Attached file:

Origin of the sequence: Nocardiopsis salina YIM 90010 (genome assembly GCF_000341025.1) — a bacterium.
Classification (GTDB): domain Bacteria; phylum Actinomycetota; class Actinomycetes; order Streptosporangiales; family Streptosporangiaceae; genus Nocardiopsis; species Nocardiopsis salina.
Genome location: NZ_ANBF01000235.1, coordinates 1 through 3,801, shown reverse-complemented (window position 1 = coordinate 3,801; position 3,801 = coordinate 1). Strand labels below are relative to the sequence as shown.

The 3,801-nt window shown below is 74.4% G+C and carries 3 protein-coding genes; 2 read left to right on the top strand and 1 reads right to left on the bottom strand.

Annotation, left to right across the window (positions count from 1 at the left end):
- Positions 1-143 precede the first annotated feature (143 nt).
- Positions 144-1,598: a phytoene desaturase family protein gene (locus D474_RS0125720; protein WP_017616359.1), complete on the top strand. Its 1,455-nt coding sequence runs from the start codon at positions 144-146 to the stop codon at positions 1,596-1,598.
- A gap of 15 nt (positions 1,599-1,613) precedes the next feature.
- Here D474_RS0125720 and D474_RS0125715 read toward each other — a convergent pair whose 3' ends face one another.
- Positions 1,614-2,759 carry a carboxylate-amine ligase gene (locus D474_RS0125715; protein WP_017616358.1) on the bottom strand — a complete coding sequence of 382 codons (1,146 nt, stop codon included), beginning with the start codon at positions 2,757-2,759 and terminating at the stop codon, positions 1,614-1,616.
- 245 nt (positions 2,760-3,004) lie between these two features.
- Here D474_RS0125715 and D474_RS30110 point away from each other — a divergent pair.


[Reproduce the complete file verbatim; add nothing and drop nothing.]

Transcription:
Origin of the sequence: Nocardiopsis salina YIM 90010 (genome assembly GCF_000341025.1) — a bacterium.
Classification (GTDB): domain Bacteria; phylum Actinomycetota; class Actinomycetes; order Streptosporangiales; family Streptosporangiaceae; genus Nocardiopsis; species Nocardiopsis salina.
Genome location: NZ_ANBF01000235.1, coordinates 1 through 3,801, shown reverse-complemented (window position 1 = coordinate 3,801; position 3,801 = coordinate 1). Strand labels below are relative to the sequence as shown.

The 3,801-nt window shown below is 74.4% G+C and carries 3 protein-coding genes; 2 read left to right on the top strand and 1 reads right to left on the bottom strand.

Annotation, left to right across the window (positions count from 1 at the left end):
- Positions 1-143 precede the first annotated feature (143 nt).
- Positions 144-1,598: a phytoene desaturase family protein gene (locus D474_RS0125720; protein WP_017616359.1), complete on the top strand. Its 1,455-nt coding sequence runs from the start codon at positions 144-146 to the stop codon at positions 1,596-1,598.
- A gap of 15 nt (positions 1,599-1,613) precedes the next feature.
- Here D474_RS0125720 and D474_RS0125715 read toward each other — a convergent pair whose 3' ends face one another.
- Positions 1,614-2,759 carry a carboxylate-amine ligase gene (locus D474_RS0125715; protein WP_017616358.1) on the bottom strand — a complete coding sequence of 382 codons (1,146 nt, stop codon included), beginning with the start codon at positions 2,757-2,759 and terminating at the stop codon, positions 1,614-1,616.
- 245 nt (positions 2,760-3,004) lie between these two features.
- Here D474_RS0125715 and D474_RS30110 point away from each other — a divergent pair.